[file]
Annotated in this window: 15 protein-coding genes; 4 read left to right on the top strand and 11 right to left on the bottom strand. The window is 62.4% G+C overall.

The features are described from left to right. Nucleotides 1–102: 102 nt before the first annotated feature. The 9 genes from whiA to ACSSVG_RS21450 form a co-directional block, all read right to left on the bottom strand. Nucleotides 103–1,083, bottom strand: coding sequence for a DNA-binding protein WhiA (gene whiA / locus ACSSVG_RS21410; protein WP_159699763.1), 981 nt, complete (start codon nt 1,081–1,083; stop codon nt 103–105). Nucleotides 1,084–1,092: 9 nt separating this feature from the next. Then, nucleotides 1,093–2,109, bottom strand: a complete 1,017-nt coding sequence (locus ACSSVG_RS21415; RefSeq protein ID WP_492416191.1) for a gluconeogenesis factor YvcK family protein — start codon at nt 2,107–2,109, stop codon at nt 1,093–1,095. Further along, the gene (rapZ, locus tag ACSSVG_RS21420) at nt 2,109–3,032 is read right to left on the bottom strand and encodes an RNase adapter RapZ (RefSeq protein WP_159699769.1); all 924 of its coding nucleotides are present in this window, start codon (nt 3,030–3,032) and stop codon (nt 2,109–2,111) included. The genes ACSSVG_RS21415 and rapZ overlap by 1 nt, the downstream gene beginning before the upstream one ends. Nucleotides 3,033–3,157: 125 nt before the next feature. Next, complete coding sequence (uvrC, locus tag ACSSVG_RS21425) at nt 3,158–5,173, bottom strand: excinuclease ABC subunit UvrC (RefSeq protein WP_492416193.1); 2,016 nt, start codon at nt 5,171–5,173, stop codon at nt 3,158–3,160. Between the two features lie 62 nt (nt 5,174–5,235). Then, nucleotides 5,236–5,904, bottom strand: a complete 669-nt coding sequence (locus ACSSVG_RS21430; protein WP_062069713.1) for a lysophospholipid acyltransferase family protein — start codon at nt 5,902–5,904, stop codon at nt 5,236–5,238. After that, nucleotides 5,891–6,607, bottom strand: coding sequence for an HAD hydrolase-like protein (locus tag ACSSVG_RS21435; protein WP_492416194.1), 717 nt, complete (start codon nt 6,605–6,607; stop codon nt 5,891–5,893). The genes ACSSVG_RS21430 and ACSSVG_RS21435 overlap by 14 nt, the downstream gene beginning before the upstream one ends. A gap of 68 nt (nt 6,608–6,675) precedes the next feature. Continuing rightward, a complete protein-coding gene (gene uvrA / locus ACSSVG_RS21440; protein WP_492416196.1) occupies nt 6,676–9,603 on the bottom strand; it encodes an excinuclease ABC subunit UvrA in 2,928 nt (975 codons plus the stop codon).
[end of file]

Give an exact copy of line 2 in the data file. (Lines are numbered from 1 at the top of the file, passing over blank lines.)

The features are described from left to right. Nucleotides 1–102: 102 nt before the first annotated feature. The 9 genes from whiA to ACSSVG_RS21450 form a co-directional block, all read right to left on the bottom strand. Nucleotides 103–1,083, bottom strand: coding sequence for a DNA-binding protein WhiA (gene whiA / locus ACSSVG_RS21410; protein WP_159699763.1), 981 nt, complete (start codon nt 1,081–1,083; stop codon nt 103–105). Nucleotides 1,084–1,092: 9 nt separating this feature from the next. Then, nucleotides 1,093–2,109, bottom strand: a complete 1,017-nt coding sequence (locus ACSSVG_RS21415; RefSeq protein ID WP_492416191.1) for a gluconeogenesis factor YvcK family protein — start codon at nt 2,107–2,109, stop codon at nt 1,093–1,095. Further along, the gene (rapZ, locus tag ACSSVG_RS21420) at nt 2,109–3,032 is read right to left on the bottom strand and encodes an RNase adapter RapZ (RefSeq protein WP_159699769.1); all 924 of its coding nucleotides are present in this window, start codon (nt 3,030–3,032) and stop codon (nt 2,109–2,111) included. The genes ACSSVG_RS21415 and rapZ overlap by 1 nt, the downstream gene beginning before the upstream one ends. Nucleotides 3,033–3,157: 125 nt before the next feature. Next, complete coding sequence (uvrC, locus tag ACSSVG_RS21425) at nt 3,158–5,173, bottom strand: excinuclease ABC subunit UvrC (RefSeq protein WP_492416193.1); 2,016 nt, start codon at nt 5,171–5,173, stop codon at nt 3,158–3,160. Between the two features lie 62 nt (nt 5,174–5,235). Then, nucleotides 5,236–5,904, bottom strand: a complete 669-nt coding sequence (locus ACSSVG_RS21430; protein WP_062069713.1) for a lysophospholipid acyltransferase family protein — start codon at nt 5,902–5,904, stop codon at nt 5,236–5,238. After that, nucleotides 5,891–6,607, bottom strand: coding sequence for an HAD hydrolase-like protein (locus tag ACSSVG_RS21435; protein WP_492416194.1), 717 nt, complete (start codon nt 6,605–6,607; stop codon nt 5,891–5,893). The genes ACSSVG_RS21430 and ACSSVG_RS21435 overlap by 14 nt, the downstream gene beginning before the upstream one ends. A gap of 68 nt (nt 6,608–6,675) precedes the next feature. Continuing rightward, a complete protein-coding gene (gene uvrA / locus ACSSVG_RS21440; protein WP_492416196.1) occupies nt 6,676–9,603 on the bottom strand; it encodes an excinuclease ABC subunit UvrA in 2,928 nt (975 codons plus the stop codon).